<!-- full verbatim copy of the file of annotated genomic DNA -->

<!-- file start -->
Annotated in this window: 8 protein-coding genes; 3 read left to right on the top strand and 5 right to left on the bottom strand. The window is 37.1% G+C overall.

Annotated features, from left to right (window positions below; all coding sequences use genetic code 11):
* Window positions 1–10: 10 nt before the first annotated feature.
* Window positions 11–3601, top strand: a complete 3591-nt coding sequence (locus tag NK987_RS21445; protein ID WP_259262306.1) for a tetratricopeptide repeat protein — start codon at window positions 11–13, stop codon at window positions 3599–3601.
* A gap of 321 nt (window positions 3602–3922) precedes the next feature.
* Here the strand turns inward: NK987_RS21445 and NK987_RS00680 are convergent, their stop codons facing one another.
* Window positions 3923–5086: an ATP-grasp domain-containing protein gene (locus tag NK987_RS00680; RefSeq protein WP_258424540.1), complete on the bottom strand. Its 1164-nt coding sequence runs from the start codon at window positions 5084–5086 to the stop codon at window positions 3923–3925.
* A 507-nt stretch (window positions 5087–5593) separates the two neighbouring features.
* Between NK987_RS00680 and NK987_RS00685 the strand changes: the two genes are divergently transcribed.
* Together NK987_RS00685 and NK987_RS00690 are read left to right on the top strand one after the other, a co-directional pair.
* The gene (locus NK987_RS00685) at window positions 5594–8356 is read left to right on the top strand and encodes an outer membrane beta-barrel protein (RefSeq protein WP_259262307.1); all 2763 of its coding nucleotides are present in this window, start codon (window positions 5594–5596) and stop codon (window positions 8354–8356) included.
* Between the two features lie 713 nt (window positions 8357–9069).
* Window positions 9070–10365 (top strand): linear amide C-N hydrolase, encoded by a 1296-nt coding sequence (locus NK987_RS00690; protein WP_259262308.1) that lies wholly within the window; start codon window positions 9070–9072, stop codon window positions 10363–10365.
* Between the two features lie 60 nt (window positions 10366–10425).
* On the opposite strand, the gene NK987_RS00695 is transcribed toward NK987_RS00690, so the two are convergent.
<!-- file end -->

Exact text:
Annotated in this window: 8 protein-coding genes; 3 read left to right on the top strand and 5 right to left on the bottom strand. The window is 37.1% G+C overall.

Annotated features, from left to right (window positions below; all coding sequences use genetic code 11):
* Window positions 1–10: 10 nt before the first annotated feature.
* Window positions 11–3601, top strand: a complete 3591-nt coding sequence (locus tag NK987_RS21445; protein ID WP_259262306.1) for a tetratricopeptide repeat protein — start codon at window positions 11–13, stop codon at window positions 3599–3601.
* A gap of 321 nt (window positions 3602–3922) precedes the next feature.
* Here the strand turns inward: NK987_RS21445 and NK987_RS00680 are convergent, their stop codons facing one another.
* Window positions 3923–5086: an ATP-grasp domain-containing protein gene (locus tag NK987_RS00680; RefSeq protein WP_258424540.1), complete on the bottom strand. Its 1164-nt coding sequence runs from the start codon at window positions 5084–5086 to the stop codon at window positions 3923–3925.
* A 507-nt stretch (window positions 5087–5593) separates the two neighbouring features.
* Between NK987_RS00680 and NK987_RS00685 the strand changes: the two genes are divergently transcribed.
* Together NK987_RS00685 and NK987_RS00690 are read left to right on the top strand one after the other, a co-directional pair.
* The gene (locus NK987_RS00685) at window positions 5594–8356 is read left to right on the top strand and encodes an outer membrane beta-barrel protein (RefSeq protein WP_259262307.1); all 2763 of its coding nucleotides are present in this window, start codon (window positions 5594–5596) and stop codon (window positions 8354–8356) included.
* Between the two features lie 713 nt (window positions 8357–9069).
* Window positions 9070–10365 (top strand): linear amide C-N hydrolase, encoded by a 1296-nt coding sequence (locus NK987_RS00690; protein WP_259262308.1) that lies wholly within the window; start codon window positions 9070–9072, stop codon window positions 10363–10365.
* Between the two features lie 60 nt (window positions 10366–10425).
* On the opposite strand, the gene NK987_RS00695 is transcribed toward NK987_RS00690, so the two are convergent.